Dunlop M, Hilbert DW, Ferrier S, House A, Liedloff A, Prober SM, Smyth A, Martin TG, Harwood T, Williams KJ, Fletcher C and Murphy H. 2012. The Implications of Climate Change for Biodiversity Conservation and the National Reserve System: Final Synthesis. A report prepared for the Department of Sustainability, Environment, Water, Population and Communities, and the Department of Climate Change and Energy Efficiency. CSIRO Climate Adaptation Flagship, Canberra.
Fowler HW. 1926. A Dictionary of Modern English Usage (1st ed.). Clarendon Press. Oxford.
Fowler HR and Aaron JE. 2007. The Little, Brown Handbook. Pearson Longman. New York.
Peters. P. 1995. The Cambridge Australian English Style Guide. Cambridge University Press. Cambridge.
Snooks and Co. 2002. Style manual for authors, editors and printers, 6th edn, John Wiley & Sons, Milton, Qld.
Strunk W Jr and White EB. 2000. The Elements of Style. 4th Edition. Longman. New York.
And the image:

Survival guide to climate change … hyphenation


In the scheme of things that are going to happen under climate change, hyphenation is surely the least of anyone’s worries. However, I am in the business of making reports readable and internally consistent, and while I’m waiting to get the dinghy out it remains my daily task to wrestle with such issues.

The problem is that I often see phrases such as ‘climate-change impact’ mixed up with ‘climate change impact’, and ‘climate-change-induced change’ with ‘climate change-induced change’. In the interests of hyphen harmony, I’ve put this list together as a handy how-to.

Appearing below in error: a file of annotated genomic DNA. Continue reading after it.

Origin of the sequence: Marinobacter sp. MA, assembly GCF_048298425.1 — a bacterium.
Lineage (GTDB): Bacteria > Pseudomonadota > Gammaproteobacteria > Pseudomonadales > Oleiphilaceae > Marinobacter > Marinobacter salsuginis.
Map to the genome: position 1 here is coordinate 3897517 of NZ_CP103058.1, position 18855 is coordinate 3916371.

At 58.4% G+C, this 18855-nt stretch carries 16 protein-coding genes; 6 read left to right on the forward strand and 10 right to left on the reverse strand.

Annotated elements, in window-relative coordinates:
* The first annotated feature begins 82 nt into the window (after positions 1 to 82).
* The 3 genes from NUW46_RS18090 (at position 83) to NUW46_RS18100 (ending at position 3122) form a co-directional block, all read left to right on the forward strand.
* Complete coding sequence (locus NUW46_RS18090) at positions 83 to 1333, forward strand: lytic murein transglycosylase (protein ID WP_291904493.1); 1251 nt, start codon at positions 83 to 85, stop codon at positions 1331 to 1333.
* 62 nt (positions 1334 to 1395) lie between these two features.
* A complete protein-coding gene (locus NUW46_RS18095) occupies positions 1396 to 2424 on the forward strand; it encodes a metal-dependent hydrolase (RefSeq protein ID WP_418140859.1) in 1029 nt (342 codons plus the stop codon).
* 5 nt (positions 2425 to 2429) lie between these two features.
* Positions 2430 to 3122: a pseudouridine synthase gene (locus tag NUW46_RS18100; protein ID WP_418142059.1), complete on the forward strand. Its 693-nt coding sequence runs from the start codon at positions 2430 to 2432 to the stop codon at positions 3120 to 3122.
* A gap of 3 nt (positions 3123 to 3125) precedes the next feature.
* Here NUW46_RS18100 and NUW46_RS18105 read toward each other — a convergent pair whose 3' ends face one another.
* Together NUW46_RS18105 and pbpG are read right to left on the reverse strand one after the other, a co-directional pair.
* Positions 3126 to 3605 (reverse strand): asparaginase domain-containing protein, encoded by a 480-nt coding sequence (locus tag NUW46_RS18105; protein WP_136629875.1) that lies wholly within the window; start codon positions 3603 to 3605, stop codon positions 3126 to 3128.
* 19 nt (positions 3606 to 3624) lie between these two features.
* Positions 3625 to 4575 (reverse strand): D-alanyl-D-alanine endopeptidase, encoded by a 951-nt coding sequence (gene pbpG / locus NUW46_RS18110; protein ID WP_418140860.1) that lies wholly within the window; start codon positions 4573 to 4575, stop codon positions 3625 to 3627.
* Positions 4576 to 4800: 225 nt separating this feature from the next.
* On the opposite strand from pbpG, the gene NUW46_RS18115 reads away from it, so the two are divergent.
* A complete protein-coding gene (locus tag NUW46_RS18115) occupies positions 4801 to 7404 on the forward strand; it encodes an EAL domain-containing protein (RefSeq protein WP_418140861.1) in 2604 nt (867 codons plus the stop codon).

My source is the (Australian) Style Manual 6th edn. I’ve copied out the relevant sections below, giving them a ‘rule number’ in square brackets (and their page numbers, of course). The table below that describes, in the first column, how these phrases should be set; the second column tells you which rule I’ve applied to make that decision.

Here goes.

p. 88 … the main concern should be to retain consistency in hyphenation throughout a document … hyphens can be an important device to avoid ambiguity, but otherwise there is no need to overuse them. The decision about whether or not to use a hyphen must often be based on the context in which the word or words appear.

[1] p. 91 Compound adjectives: when a compound adjective consists of two adjectives, or of a noun plus an adjective the expression is hyphenated no matter whether it precedes or follows the noun it is describing: bitter-sweet, red-hot → climate-ready, climate-ready approach, approach is climate-ready.

[2] p. 92 In contrast, compound adjectives that are set phrases consisting of, say, a noun plus a noun or an adjective plus a noun are not usually hyphenated: a tax office ruling, the stock exchange report, an equal opportunity employer → climate change approach.

Note: if the expression is further modified, a hyphen may be necessary to prevent ambiguity, as in a ‘a retrospective tax-office ruling’ → mild climate-change attitude to avoid the problem of reading ‘mild climate’ as a set phrase. I haven’t ever actually seen this phrase used, but the principle applies.

[3] p. 93 Compound adjectives containing capital letters, italics or quotations marks are not usually hyphenated: a ‘do or die’ attitude → ‘climate ready’ approach.